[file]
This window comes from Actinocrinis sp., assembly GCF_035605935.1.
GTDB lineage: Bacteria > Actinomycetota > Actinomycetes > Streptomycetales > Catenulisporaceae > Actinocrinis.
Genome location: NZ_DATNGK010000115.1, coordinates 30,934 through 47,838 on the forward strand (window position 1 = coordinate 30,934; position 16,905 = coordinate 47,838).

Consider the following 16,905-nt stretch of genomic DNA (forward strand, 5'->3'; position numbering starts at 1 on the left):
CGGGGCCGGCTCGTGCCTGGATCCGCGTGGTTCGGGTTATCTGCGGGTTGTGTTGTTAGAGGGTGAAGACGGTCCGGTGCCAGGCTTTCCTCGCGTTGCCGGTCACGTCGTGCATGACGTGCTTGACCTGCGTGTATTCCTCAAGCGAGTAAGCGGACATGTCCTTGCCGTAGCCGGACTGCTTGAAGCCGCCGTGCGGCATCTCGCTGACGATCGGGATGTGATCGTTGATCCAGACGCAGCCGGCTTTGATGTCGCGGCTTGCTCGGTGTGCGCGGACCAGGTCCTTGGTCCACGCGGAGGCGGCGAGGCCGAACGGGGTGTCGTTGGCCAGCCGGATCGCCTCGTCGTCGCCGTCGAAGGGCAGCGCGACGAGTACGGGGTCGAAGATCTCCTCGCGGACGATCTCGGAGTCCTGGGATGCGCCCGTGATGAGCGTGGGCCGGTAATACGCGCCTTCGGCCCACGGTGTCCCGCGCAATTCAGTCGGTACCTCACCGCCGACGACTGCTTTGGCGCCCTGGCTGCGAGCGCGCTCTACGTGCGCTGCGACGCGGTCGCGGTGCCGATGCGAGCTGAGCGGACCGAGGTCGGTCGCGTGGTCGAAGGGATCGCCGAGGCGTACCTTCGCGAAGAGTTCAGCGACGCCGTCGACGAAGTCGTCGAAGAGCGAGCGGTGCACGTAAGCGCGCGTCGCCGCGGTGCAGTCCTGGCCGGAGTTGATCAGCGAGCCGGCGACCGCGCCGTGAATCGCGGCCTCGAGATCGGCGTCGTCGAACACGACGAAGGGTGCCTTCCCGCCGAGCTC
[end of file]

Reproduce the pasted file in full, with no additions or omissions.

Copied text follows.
This window comes from Actinocrinis sp., assembly GCF_035605935.1.
GTDB lineage: Bacteria > Actinomycetota > Actinomycetes > Streptomycetales > Catenulisporaceae > Actinocrinis.
Genome location: NZ_DATNGK010000115.1, coordinates 30,934 through 47,838 on the forward strand (window position 1 = coordinate 30,934; position 16,905 = coordinate 47,838).

Consider the following 16,905-nt stretch of genomic DNA (forward strand, 5'->3'; position numbering starts at 1 on the left):
CGGGGCCGGCTCGTGCCTGGATCCGCGTGGTTCGGGTTATCTGCGGGTTGTGTTGTTAGAGGGTGAAGACGGTCCGGTGCCAGGCTTTCCTCGCGTTGCCGGTCACGTCGTGCATGACGTGCTTGACCTGCGTGTATTCCTCAAGCGAGTAAGCGGACATGTCCTTGCCGTAGCCGGACTGCTTGAAGCCGCCGTGCGGCATCTCGCTGACGATCGGGATGTGATCGTTGATCCAGACGCAGCCGGCTTTGATGTCGCGGCTTGCTCGGTGTGCGCGGACCAGGTCCTTGGTCCACGCGGAGGCGGCGAGGCCGAACGGGGTGTCGTTGGCCAGCCGGATCGCCTCGTCGTCGCCGTCGAAGGGCAGCGCGACGAGTACGGGGTCGAAGATCTCCTCGCGGACGATCTCGGAGTCCTGGGATGCGCCCGTGATGAGCGTGGGCCGGTAATACGCGCCTTCGGCCCACGGTGTCCCGCGCAATTCAGTCGGTACCTCACCGCCGACGACTGCTTTGGCGCCCTGGCTGCGAGCGCGCTCTACGTGCGCTGCGACGCGGTCGCGGTGCCGATGCGAGCTGAGCGGACCGAGGTCGGTCGCGTGGTCGAAGGGATCGCCGAGGCGTACCTTCGCGAAGAGTTCAGCGACGCCGTCGACGAAGTCGTCGAAGAGCGAGCGGTGCACGTAAGCGCGCGTCGCCGCGGTGCAGTCCTGGCCGGAGTTGATCAGCGAGCCGGCGACCGCGCCGTGAATCGCGGCCTCGAGATCGGCGTCGTCGAACACGACGAAGGGTGCCTTCCCGCCGAGCTC